WHEN RICHARD FRANZI WAS PROMOTED FROM VICE PRESIDENT OF SALES AND MARKETING TO PRESIDENT OF DELPHI CONNECTION SYSTEMS IN 2005, he was ecstatic, to say the least — but he wasn’t quite sure he was prepared for the daunting task.
“Up to that point, all my experience was as a VP was in sales and marketing,” he says. “I didn’t exactly know what I needed to learn and experience, but I knew I needed something to do the best job possible.”
WHEN CYNTHIA FERGUSON LEFT HER HIGH-PROFILE POSITION AT A HIGHLY-SUCCESSFUL INTERNET COMPANY, she pondered her future.
Luckily, the decade she spent helping to build the largest automotive classified web site in the country had its perks — namely stock options, which afforded her the luxury of launching her own company.
She looked at buying a franchise, but deferred.
“When you look at entering into a franchise agreement, you’re handcuffed on what you can and can’t do because of compliance requirements,” she says. “I wanted to create a company that would not be so narrowly defined on what we did.
The Jaguar Land Rover Anaheim Hills Parts Department staff epitomizes General Manager Sven Larson’s philosophy: Employing personnel who live, breath, eat and sleep the iconic British brands.
By California Business Journal
Jay Allen (foreground), Darrin Simmons, Steve Hamm, Victor Sanchez and Robert Isham (back).
ONE OF THE UNIQUE CHARACTERISTICS of Jaguar Land Rover Anaheim Hills is that everywhere you turn – sales, service, finance and parts – you encounter personnel who live, breath, eat and sleep the iconic British brands.
This is just the way Sven Larson envisioned the dealership to be when he was hired as General Manager of the first Rusnak Auto Group store in Orange County and the first one in the world-class automobile organization to feature Land Rover.
Larson imagined a staff of career-oriented Land Rover and Jaguar enthusiasts who are experienced with the brands and its product line. He did not want people “who are just passing through to their next job,” he says. Not at all. He wants personnel who plan to make Jaguar and Land Rover their career, their livelihood.
The dealership’s Parts Department epitomizes Larson’s philosophy.
Jay Allen is the architect of the department – and his life revolves around Land Rover.
Allen takes Land Rover devotion to a new state of Zen. Consider this:
Bicycle Brüstop not only sells, fixes and maintains bicycles — you can sip a beer as you shop, wait for your bike to be serviced, or debate the most scenic bike trails.
Edited by Rick Weinberg, California Business Journal. Email: Rick@CalBizJournal.com / Mobile: 949-648-3815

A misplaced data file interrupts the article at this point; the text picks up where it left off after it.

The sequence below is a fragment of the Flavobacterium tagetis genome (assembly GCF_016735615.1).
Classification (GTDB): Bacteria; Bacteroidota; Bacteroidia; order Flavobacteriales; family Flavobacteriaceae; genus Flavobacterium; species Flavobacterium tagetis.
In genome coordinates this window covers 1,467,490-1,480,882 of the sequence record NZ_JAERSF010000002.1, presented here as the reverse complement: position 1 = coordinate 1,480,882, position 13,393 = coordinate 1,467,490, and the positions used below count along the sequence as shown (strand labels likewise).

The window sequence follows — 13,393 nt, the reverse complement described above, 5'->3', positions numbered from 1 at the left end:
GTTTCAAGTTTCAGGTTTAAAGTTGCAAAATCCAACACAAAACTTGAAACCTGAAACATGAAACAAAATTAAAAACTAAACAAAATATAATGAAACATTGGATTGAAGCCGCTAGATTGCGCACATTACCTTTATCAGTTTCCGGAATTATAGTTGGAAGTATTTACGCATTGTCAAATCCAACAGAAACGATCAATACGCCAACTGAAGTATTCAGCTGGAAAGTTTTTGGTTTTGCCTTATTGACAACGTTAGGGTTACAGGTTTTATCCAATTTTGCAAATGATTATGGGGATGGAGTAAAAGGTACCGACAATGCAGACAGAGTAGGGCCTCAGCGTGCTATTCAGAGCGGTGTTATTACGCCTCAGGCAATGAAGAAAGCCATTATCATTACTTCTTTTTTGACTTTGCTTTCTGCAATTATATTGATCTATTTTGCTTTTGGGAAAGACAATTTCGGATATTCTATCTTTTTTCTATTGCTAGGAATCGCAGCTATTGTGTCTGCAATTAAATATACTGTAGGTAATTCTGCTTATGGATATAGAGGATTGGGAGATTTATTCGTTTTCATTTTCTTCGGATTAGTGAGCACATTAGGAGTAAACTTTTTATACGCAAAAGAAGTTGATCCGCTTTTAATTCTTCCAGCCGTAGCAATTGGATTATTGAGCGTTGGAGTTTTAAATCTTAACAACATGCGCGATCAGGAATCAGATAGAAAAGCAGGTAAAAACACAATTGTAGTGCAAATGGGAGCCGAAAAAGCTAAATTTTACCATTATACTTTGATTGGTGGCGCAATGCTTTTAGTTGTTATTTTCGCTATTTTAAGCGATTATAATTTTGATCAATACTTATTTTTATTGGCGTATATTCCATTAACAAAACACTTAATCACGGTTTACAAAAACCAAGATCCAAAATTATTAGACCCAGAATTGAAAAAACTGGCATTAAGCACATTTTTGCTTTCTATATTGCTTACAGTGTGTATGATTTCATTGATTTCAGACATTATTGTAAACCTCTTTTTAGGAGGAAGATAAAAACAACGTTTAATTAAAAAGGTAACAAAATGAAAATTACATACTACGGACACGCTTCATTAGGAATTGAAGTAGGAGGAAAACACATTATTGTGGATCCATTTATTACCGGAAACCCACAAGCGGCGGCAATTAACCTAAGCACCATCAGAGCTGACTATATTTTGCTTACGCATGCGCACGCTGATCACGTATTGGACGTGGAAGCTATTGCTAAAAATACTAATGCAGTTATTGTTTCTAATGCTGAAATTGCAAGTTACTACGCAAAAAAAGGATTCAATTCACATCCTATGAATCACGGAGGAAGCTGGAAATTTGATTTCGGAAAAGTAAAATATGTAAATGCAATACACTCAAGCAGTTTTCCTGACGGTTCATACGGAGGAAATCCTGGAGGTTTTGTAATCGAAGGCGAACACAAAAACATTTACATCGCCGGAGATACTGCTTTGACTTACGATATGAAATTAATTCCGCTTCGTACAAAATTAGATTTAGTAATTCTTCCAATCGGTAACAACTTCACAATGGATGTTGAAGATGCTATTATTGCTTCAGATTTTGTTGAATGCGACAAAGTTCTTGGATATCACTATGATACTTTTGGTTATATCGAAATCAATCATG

VODKA AND CAVIER. WINE AND CHEESE. BEER AND … BICYCLES?
While one may not think that beer and bicycles necessarily go together, Carolyn and Aaron Thompson — and a handful of other bicycle/beer enthusiasts across the country — are of a different mindset.
That’s why the Thompson decided to open Bicycle Brüstop in downtown Novato, California.
The 2,400 square-foot shop is really much more focused on serious bicyclists than the beer, but Aaron likes to think of the beer — and the chocolate milk and other beverages they offer — as more of a perk, a value-added means to an end, something folks will remember them by.
WHEN IT COMES TO REINVENTING AND TRANSFORMING YOURSELF AND YOUR BUSINESS MODEL, Dennis Backer is a master.
Backer’s first love is video and TV production; it defines who he is. It’s what he’s all about. It’s been his life … since he was a child.
After graduating from the University of Texas with a degree in Broadcast Journalism and Film, Backer launched his own TV and video production firm, shooting everything from interviews and commercials to corporate marketing and training videos. He was dealing some of the biggest and most well-respected companies and agencies in the world, including Compaq Computer and NASA.
Life was grand.
But then the 2008 economic crash hit. Then flip phones capable of shooting video became red hot, “putting video directly into the hands of consumers,” Backer says. Then smart phones – and their video capabilities – took over.
As a result, businesses, already suffering from the recession, slashed their budgets, and whatever videos they were doing, they were doing themselves.
“It wasn’t very good,” Backer says, “but it was cheap.”